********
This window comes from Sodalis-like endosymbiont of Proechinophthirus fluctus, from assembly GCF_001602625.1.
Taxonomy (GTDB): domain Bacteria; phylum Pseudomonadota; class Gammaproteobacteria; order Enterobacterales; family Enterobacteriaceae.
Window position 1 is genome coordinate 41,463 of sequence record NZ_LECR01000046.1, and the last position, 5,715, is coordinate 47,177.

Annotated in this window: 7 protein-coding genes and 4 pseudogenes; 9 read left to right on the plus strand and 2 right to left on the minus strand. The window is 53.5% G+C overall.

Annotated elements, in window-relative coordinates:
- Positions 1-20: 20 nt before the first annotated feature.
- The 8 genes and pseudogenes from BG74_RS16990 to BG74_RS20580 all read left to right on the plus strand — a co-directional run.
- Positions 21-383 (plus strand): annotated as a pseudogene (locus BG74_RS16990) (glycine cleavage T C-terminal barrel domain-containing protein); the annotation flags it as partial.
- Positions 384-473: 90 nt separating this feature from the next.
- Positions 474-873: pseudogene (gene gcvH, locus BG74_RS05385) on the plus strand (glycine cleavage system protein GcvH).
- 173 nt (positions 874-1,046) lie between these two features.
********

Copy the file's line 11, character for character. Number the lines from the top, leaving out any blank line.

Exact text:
- 173 nt (positions 874-1,046) lie between these two features.